The convergence of technology, changing consumer behaviours and a commitment to environmental consciousness is redefining the way vehicles are bought, sold and serviced in the world’s largest automotive market, writes Tom Pattinson
Over the last few decades, China has become a global automotive giant. This remarkable growth has been paralleled by the development of a solid car dealership model, initially centred around the ‘4S system’ – an acronym for ‘sales, service, spare parts and surveys’. However, as the Chinese market reaches a new level of maturity and consumer preferences undergo a seismic shift, the once unshakable dealership model is undergoing a profound transformation, redefining the way cars are sold and serviced.
For decades, the 4S dealership model formed the bedrock of China’s automotive retail industry. This system proved immensely lucrative for dealerships. The appeal of a one-stop-shop experience, where customers could seamlessly transition from purchasing a vehicle to making sure it was running smoothly, significantly contributed to the popularity and financial success of 4S dealerships.
“As private car ownership continues to grow in China, the way in which cars are sold to the customer is undergoing change,” says David Gregory, China Market Business Advisor, CBBC. “In some cases, we are now seeing examples of car manufacturers striving to develop a more direct relationship with their customers rather than relying solely on the 4S dealership routes to market.”
The momentum is shifting away from new car sales as the second-hand car market gains unprecedented traction. A multitude of factors play into this transformation – a burgeoning middle class now prioritises cost-efficiency, a heightened consciousness towards sustainability impacts purchasing choices, and the quality of used vehicles has notably improved. Moreover, economic uncertainties and evolving consumer priorities have led prospective buyers to explore alternatives, with the second-hand market offering a compelling option.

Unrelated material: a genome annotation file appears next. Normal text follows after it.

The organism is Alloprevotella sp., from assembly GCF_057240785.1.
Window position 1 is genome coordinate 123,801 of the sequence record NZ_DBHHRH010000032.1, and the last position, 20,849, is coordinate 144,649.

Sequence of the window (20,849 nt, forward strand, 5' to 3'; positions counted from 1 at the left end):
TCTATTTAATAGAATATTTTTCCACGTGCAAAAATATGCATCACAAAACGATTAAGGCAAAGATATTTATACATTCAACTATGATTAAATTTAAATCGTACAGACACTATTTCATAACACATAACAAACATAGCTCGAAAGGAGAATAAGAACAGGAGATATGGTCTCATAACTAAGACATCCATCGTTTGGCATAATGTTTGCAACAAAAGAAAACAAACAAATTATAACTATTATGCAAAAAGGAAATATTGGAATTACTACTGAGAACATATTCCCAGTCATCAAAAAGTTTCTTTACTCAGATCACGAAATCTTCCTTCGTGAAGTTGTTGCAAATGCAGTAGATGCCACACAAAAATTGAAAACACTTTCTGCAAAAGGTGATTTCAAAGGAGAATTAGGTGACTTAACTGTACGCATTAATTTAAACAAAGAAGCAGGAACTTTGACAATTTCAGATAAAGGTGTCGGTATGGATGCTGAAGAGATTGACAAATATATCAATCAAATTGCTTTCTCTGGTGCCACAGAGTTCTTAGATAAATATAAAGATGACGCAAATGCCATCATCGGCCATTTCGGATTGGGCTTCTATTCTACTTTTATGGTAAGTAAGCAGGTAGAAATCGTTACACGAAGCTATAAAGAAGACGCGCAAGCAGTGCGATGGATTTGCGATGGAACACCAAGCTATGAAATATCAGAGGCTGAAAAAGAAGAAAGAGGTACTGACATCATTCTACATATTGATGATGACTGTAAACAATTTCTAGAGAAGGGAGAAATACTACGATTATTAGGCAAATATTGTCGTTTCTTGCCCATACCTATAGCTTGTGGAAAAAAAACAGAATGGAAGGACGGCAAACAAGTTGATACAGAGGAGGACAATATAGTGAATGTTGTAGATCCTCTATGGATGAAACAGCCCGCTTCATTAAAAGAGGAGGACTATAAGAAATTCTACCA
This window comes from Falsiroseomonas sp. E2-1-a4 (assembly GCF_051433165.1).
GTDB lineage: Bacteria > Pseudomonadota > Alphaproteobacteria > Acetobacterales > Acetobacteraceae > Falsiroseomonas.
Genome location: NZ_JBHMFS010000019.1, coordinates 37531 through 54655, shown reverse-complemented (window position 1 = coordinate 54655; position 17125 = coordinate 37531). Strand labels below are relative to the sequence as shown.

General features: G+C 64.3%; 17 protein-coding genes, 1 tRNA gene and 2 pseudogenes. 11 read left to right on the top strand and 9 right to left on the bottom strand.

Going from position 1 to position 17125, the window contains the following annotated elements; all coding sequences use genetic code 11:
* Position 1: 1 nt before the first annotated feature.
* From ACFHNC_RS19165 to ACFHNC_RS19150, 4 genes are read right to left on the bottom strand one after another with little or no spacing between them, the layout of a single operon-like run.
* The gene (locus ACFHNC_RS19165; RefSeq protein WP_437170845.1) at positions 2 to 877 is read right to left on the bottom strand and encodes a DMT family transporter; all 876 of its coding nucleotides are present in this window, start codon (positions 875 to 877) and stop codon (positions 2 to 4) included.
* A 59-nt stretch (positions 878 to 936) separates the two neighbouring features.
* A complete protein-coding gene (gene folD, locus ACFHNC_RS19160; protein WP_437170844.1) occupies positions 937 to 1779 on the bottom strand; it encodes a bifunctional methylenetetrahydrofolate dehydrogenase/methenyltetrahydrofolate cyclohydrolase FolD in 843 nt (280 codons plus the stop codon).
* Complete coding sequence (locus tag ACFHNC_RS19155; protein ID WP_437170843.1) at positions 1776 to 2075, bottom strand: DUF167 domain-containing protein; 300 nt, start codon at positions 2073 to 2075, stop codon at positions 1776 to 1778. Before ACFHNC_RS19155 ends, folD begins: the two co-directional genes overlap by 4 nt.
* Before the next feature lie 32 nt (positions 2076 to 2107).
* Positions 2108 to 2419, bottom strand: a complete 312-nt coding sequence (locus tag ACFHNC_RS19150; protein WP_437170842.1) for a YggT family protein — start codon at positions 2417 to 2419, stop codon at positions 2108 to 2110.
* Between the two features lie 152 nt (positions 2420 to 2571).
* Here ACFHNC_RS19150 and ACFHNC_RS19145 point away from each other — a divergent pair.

The shifting dynamics of China’s automotive landscape have prompted industry leaders to explore unconventional avenues for vehicle sales. Alibaba’s car vending machines stand out as a prime example. These machines, offering test drives to potential buyers with strong credit scores, deliver an engaging and memorable experience while harnessing technology to streamline the sales process. However, Alibaba is not alone in this quest for innovation.
Jaguar Land Rover (JLR) has introduced a direct-to-customer sales approach, bypassing traditional dealerships in certain cases. Through their online platform, customers can configure, purchase, and even finance their vehicles without ever setting foot in a physical showroom. This approach caters to a digital-savvy consumer base while simplifying the purchasing process.
BMW, on the other hand, has embraced augmented reality (AR) and virtual reality (VR) technologies. Prospective buyers can now use their smartphones or VR headsets to explore detailed virtual showrooms, inspect vehicles inside and out, and even take virtual test drives. This innovative approach not only enhances the customer experience but also caters to the rising demand for digital engagement.
To attract a broader customer base and counter the challenges of slowing new car sales, many dealerships have started offering flexible financing options and long-term payment plans. These initiatives aim to ease the financial burden of purchasing a new vehicle and make it more accessible to a wider range of consumers. By breaking down the total cost of the vehicle into manageable monthly payments, dealerships are enticing individuals who might have previously been deterred by the upfront costs.
The evolution of China’s car dealership model is emblematic of the country’s ongoing transformation on multiple fronts – from economic development to consumer preferences and environmental sustainability. As the market continues to evolve, industry players must remain adaptive and inventive, responding to changing trends and seizing novel opportunities. The convergence of technology, changing consumer behaviours and a commitment to environmental consciousness is redefining the way vehicles are bought, sold and serviced in the world’s largest automotive market.
The next CBBC Automotive Roundtable of 2023 will be hosted by the Institute of the Motor Industry at its conference centre on 14 September.
This roundtable will focus on how the industry is tackling new automotive technology and the skills gap, with speakers including Steve Scofield FIMI, Head of Business Development, Institute of the Motor Industry; Owen Edwards, Head of Downstream Automotive Consulting, Grant Thornton; Andy Turbefield, Head of Quality at Halfords Autocentres; and David Gregory, China Market Business Advisor, CBBC.
After the presentations from the Institute of the Motor Industry, Grant Thornton and Halfords, there will be a Q&A session, where you’ll get the chance to put your questions directly to the industry experts. The event will conclude with a networking buffet lunch.